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Terrorism

Think like Jihadist: Anatomy of Central Asian Salafi groups

Uran Botobekov

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Salafi Jihadism has become a serious problem in Central Asia that encompasses five former Soviet republics – Uzbekistan, Kazakhstan, Kyrgyzstan, Tajikistan, and Turkmenistan – collectively known as the “Five Stans”, as well as Afghanistan and western China. Central Asia, which was for 3,000 years a place of revival of main religions such as Zoroastrianism, Buddhism, Shamanism, Manichaeism, Nestorian Christianity and Judaism, and where the great Sunni Islamic scholars as al-Bukhari, al-Ghazali, and Ahmed Yesevi lived, today has become a target for militant Salafi-Jihadist ideology.

In Central Asia, the focus of Islamic revival and of Jihadists groups has been the Ferghana Valley, a densely populated and ethnically mainly Uzbek territory divided politically between Uzbekistan, Kyrgyzstan and Tajikistan. The valley has traditionally been a center of Islamic fervor, and was the area where Salafists first established a presence. The mass poverty of the population, the drop in the level of education after the collapse of the Soviet Union, the corrupt and authoritarian rule of political regimes, and the repressive methods of law enforcement have played a role in the radicalization of Islamic groups in Central Asia.

In the early 1990s, the first armed jihadist groups in the region appeared in response to harsh persecution by the authoritarian regimes of communist China and Karimov’s Uzbekistan. In that period, many members of the Islamic Movement of Uzbekistan (IMU) and China’s Uyghurs of the East Turkestan Islamic Movement (now Turkestan Islamic Party – TIP) who adhered to the Salafist ideology, moved to neighboring Afghanistan and fought under the wing of the Taliban. The combination of repressive governments and economic deprivation in Central Asia, particularly China, Uzbekistan, and Tajikistan, served as an incubator of Salafi Jihadism. After 9/11, Central Asia’s jihadists, who are members of IMU and TIP, were the mainstay of Al Qaeda’s defense in southern Waziristan as well as participants in the fight against the armies of Afghanistan, Pakistan and NATO.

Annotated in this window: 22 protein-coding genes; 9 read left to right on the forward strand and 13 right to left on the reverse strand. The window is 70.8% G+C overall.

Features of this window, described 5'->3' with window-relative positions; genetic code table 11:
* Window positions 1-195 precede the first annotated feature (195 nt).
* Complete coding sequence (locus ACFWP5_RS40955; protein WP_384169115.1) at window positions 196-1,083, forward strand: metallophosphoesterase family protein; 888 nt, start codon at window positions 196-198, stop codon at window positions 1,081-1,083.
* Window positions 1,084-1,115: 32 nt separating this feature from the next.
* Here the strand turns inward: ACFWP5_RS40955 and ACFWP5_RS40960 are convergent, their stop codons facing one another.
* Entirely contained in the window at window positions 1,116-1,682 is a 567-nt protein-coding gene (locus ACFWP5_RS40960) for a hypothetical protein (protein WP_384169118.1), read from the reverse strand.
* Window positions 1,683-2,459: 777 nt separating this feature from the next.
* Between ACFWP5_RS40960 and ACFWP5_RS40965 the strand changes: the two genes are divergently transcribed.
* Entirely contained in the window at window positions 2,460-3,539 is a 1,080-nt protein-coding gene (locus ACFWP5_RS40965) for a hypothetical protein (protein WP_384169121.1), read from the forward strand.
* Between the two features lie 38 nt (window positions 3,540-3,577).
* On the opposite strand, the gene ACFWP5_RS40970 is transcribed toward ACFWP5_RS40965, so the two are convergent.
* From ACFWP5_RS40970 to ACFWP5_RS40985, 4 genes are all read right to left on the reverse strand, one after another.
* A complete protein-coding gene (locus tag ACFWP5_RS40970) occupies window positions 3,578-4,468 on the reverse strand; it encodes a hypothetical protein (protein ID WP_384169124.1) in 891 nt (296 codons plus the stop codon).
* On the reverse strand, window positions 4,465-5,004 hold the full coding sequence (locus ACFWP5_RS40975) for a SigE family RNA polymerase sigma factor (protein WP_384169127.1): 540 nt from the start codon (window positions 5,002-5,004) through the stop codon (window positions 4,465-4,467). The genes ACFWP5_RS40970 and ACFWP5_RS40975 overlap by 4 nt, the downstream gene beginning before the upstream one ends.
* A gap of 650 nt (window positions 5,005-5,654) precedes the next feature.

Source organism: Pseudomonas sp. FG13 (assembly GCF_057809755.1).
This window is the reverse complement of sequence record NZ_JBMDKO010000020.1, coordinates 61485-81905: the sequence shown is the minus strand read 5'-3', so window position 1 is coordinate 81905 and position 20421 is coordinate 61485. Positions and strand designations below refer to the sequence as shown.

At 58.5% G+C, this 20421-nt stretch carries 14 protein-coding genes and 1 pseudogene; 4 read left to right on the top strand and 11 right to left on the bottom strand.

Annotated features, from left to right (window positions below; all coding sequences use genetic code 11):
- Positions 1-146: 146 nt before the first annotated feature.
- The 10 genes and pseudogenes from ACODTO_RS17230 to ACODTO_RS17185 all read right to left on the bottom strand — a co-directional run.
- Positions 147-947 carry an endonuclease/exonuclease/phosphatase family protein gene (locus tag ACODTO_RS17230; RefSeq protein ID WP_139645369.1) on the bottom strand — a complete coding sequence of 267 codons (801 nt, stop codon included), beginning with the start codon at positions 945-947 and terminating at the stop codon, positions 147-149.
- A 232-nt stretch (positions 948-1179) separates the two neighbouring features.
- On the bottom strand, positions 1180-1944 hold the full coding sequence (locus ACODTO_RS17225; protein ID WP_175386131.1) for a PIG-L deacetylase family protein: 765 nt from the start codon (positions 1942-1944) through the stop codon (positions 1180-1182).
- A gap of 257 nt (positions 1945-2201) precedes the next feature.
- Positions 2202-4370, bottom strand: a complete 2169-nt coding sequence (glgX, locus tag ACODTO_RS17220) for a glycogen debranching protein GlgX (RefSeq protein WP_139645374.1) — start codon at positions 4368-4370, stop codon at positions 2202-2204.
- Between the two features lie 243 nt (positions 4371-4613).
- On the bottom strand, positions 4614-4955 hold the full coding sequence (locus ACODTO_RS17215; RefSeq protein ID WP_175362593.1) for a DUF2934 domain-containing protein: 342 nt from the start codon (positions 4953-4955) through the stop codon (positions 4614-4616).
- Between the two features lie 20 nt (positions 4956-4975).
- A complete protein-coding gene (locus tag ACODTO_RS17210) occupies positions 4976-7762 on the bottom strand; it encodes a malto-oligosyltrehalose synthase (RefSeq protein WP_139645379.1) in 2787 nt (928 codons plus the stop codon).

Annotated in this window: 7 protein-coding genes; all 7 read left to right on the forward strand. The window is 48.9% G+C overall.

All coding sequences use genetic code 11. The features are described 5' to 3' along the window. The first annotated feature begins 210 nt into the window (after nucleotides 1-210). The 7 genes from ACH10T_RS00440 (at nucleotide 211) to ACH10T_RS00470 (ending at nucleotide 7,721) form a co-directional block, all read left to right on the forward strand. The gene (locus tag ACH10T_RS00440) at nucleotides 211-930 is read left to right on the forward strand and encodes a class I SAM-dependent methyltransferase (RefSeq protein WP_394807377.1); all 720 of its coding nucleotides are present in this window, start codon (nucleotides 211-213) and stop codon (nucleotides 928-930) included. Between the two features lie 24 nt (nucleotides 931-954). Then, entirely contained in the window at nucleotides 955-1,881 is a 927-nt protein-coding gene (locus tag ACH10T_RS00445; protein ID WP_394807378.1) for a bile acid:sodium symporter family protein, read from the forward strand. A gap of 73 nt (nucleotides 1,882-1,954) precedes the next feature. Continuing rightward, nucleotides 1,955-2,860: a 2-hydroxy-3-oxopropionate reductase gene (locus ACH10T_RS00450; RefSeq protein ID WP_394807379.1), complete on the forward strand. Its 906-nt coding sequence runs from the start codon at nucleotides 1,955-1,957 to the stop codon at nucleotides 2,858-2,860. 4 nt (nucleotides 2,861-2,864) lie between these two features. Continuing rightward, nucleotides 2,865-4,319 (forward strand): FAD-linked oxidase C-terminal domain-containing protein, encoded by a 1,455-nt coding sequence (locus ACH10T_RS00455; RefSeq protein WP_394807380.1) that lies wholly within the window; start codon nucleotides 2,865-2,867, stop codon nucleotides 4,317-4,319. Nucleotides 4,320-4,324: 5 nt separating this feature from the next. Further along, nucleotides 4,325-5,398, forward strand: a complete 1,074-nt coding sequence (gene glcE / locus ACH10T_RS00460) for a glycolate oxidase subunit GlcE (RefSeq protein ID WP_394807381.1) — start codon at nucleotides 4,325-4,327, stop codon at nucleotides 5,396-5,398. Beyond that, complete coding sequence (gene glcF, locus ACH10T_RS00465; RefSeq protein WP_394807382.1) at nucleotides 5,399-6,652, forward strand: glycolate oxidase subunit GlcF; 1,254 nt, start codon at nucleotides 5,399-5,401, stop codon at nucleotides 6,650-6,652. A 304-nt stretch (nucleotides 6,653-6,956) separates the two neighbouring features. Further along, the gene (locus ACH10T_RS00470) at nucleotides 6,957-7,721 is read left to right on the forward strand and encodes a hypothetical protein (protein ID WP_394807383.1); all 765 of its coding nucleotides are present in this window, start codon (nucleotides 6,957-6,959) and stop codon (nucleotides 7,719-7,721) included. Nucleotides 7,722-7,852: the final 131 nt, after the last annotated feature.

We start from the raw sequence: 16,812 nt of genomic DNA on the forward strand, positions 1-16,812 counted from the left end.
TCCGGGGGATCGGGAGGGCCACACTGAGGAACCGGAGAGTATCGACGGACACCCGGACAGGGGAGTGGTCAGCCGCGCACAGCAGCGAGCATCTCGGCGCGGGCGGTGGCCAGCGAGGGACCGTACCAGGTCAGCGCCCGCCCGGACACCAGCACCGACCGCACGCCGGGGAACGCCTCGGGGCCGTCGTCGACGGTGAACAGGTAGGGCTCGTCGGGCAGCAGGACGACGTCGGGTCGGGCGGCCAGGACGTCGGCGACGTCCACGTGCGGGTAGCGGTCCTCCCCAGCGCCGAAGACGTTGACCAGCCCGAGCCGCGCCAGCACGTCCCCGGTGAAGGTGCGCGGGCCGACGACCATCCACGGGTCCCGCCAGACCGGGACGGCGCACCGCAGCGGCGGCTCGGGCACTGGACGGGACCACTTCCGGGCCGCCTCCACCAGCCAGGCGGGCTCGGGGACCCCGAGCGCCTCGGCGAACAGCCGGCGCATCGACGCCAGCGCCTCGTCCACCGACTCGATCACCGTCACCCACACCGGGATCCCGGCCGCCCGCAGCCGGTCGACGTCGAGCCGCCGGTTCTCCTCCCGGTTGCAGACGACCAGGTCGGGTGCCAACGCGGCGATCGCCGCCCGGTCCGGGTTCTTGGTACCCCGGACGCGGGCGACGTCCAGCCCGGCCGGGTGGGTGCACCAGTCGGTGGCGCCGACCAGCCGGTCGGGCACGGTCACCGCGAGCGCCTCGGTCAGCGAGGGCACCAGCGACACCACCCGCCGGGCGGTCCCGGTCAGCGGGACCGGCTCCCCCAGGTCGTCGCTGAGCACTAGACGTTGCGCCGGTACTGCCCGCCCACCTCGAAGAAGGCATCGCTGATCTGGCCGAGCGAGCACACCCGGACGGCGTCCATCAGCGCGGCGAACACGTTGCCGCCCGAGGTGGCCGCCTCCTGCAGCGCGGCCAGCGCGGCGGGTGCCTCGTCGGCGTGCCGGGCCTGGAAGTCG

Central Asian jihadist groups are supporters of Takfirizm, a kind of religious extremism that accuses other Muslims of disbelief or apostasy. This ideology became the banner of the caliphate and led to jihad against other Muslims and open disobedience against the authorities. These practices are part of the legacy of the Takfirist instructions and ideas that emerged from the Al-Qaida environment.

Many of Central Asia’s Islamists have been infected with the “virus” of the Salafi ideology from Arab preachers and local theologians who were educated in Saudi Arabia, Syria and Egypt. After the link into al-Qaeda and Taliban, they laid an accusation of unbelief (takfir) against the rulers of the “Stans”. They refused to recognize official state institutions and declared jihad against the armed forces of their respective countries.

In response, the governments of the“Stans” and China have suppressed, and continue to suppress, the activities of more than twenty Islamic groups that are recognized by the court as extremist or terrorist organizations, which constitute a danger to the state’s constitutional order. In particular, the activities of the following Islamic groups have been suppressed: The Islamic Movement of Eastern Turkestan, Katibat Imam al Bukhari (KIB), TIP, Katibat al Tawhid wal Jihad (KTJ), IMU,Islamic Jihad Union (IJU), Zhaishul Mahdi, Jund-Al-Khalifa, Ansarullah, Jannat Oshiklari (Fans of Paradise), and others.

The second wave of the outflow of Central Asian Islamists abroad occurred after the start of the Syrian civil war. After the Syrian civil war broke out in 2011 and ISIS emerged as a competing alternative to al-Qaeda three years later, the thousands of Central Asian jihadists who streamed into Syria had to decide between al Qaeda and ISIS.

Some jihadists of IMU and Jund-Al-Khalifa shifted to Syria and joined ISIS. Central Asians, and especially the migrant workers from Russia, who traveled to Syria, independent of any of the main Salafi-Jihadi groups after 2014 tended to join al-Baghdadi’s Caliphate. Uyghur’s TIP, Uzbek’s KTJ and KIB became enmeshed with alQaeda in Syria and maintained loyalty to the Taliban.